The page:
- Next configure a filter action on the list element and target your embedded content element.
- Click on a record in the list, and your web form in the embedded content element will display your record in edit mode.
The animation will guide you through the whole process. Click on the animation to make it larger.
Including an edit web form link in an e-mail.
In this scenario, we will use a web hook to automatically send an e-mail to the user submitting the survey. This email will contain a link for the user to complete or make modifications at any time. To do this you must be familiar with web hooks in general or with either Microsoft Flow or Integromat. Like in the examples above, the trick is to be able to dynamically populate the objectId of the record you want to edit. Luckily enough, the payload of a Survey123 web hook includes information about the user submitting the data (if logged-in) as well as responses to questions in the survey. So as long as the user is logged-in or a specific question in the survey captures the contact e-mail, you can make this work.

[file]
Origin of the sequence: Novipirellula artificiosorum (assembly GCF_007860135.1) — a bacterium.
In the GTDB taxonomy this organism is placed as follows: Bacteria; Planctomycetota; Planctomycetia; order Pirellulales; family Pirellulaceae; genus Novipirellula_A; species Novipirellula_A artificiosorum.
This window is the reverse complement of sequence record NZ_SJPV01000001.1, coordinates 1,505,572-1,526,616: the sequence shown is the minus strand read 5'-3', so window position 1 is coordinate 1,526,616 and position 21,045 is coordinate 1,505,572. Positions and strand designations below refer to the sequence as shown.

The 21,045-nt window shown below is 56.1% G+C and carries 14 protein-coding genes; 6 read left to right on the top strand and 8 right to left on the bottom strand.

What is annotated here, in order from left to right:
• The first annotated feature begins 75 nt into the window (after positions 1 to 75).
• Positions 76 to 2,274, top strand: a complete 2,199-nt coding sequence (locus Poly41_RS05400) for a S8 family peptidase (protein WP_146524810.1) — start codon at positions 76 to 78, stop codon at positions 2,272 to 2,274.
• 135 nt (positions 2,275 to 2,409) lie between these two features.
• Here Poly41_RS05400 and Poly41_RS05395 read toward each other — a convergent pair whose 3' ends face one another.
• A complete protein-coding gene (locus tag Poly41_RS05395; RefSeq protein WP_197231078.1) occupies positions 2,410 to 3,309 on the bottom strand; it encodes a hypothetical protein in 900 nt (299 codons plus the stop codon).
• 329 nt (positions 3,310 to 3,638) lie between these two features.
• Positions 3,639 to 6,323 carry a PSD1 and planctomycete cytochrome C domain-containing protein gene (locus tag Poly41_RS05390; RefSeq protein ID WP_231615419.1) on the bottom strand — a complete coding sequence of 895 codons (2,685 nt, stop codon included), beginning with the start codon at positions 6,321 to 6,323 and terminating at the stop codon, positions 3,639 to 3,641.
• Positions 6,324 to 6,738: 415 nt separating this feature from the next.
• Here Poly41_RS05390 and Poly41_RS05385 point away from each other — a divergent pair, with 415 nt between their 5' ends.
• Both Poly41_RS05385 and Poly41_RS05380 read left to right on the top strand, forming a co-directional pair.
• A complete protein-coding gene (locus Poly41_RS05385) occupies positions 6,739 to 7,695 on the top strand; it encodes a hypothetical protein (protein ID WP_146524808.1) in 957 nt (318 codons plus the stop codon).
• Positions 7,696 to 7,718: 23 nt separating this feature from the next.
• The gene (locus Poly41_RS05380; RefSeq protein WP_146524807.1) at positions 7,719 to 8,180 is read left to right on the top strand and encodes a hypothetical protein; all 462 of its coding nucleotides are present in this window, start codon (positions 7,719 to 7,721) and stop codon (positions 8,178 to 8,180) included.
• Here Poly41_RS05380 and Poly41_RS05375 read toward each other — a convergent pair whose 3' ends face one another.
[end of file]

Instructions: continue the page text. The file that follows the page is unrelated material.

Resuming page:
Here are the high level steps:
- Create a new survey. If you plan to share your survey publicly, include an e-mail question and make it required. If you plan to keep your survey secured, you will be able to get the e-mail from the logged in user's profile.
- Use Microsoft Flow or Integromat to automate e-mail notifications when your survey is submitted. The objectId of the record submitted is included in the payload of the web hook. Simply add the objectId to the URL of your edit web form when you add the link in the body of your e-mail.
Here is some visual aid in case you are using Integromat.
If you are using Integromat or Zapier, the pattern is pretty much the same: use the webhook payload to retrieve the objectId of the submitted record and use if for your edit web form url.